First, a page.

Wednesday, October 24, 2012

Winter Has Arrived

I woke up yesterday morning to a fine dusting of snow creeping down the hills across the lake. Does this mean no more shorts? Jack would be bereft; he hated to put his shorts away for the season.
   For some reason, when winter comes adults tend to talk about times gone by. I'm no different. At the sight of the snow, I started thinking about winter on the small acreage in Ontario where our family lived until I was twelve.
   In those days farmers didn't mind if you went across their fields to get to the tobogganing hill. We had a long toboggan; eight feet if I recall correctly. It was Dad's job to pull it up the hill, and then sit in the front to steer, but his real role was snowcatcher. By the time we came to rest at the bottom of the hill, his face would be covered with snow.  Always goodnatured, he'd shake it off and trudge up again.
  Some years the creek would flood just before the temperature dipped. Those were great times for skating. The ice would freeze, and then the water level would go down a bit, creating shallow dishes of ice suspended from clumps of grasses. It was like skating in a fun-house where everything is distorted. The grasses gave us something to skate around.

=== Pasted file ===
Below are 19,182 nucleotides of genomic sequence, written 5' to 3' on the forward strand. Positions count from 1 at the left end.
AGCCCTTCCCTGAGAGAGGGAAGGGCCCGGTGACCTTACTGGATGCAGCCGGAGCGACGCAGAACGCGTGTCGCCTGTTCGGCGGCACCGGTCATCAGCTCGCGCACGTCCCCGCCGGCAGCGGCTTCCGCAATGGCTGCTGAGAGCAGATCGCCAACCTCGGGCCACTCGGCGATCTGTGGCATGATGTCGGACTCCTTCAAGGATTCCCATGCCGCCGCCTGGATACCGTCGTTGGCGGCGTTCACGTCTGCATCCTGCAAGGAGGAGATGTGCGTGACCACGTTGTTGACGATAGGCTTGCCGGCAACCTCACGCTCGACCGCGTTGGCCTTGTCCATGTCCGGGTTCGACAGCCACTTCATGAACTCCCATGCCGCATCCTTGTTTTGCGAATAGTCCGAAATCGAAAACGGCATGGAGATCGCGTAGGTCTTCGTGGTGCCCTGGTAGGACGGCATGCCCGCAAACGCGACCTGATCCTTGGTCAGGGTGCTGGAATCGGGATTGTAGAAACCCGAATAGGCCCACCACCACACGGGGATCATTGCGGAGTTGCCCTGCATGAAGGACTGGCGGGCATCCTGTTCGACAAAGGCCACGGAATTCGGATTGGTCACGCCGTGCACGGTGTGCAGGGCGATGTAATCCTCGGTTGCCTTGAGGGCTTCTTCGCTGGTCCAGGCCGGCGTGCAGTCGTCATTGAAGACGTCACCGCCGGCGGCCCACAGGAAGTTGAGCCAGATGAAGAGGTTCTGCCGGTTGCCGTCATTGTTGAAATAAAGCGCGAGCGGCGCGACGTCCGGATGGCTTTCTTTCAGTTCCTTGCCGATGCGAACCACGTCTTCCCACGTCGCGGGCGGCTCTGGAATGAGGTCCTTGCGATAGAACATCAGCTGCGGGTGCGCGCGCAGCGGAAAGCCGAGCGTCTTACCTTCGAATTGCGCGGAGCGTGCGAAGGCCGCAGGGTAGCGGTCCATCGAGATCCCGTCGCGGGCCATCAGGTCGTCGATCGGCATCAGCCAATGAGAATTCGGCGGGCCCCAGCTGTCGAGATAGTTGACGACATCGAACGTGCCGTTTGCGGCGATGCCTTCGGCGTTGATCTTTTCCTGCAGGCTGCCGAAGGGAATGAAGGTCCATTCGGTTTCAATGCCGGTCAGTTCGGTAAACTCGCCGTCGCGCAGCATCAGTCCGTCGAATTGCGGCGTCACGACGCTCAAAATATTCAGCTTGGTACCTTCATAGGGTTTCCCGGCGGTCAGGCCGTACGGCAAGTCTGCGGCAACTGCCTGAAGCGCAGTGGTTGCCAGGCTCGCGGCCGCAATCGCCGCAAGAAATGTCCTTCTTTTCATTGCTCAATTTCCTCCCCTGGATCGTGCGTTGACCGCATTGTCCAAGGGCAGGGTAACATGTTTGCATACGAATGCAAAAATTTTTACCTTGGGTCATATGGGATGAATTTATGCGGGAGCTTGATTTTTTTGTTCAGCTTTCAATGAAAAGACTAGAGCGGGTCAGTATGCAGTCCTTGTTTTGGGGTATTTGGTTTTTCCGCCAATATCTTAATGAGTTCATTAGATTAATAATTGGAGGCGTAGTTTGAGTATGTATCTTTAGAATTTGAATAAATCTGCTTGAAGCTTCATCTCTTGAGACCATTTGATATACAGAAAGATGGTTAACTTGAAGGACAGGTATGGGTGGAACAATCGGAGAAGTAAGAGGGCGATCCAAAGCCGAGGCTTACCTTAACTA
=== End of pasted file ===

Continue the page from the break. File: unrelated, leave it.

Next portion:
We lived in an old two-story farmhouse that Dad worked hard to modernize. A bathing tub upstairs! What luxury!
  As dinner hour approached, our mother would call us. Normally we could hear her clearly, but some days when we were having a particularly good time her voice didn't carry. She solved that by hanging a rug over the railing on the top floor, but sometimes we simply didn't see it.
  I suppose we got scolded for those times we were mysteriously struck deaf and blind. If so, it was worth it. Those winter days are some of my most treasured memories.

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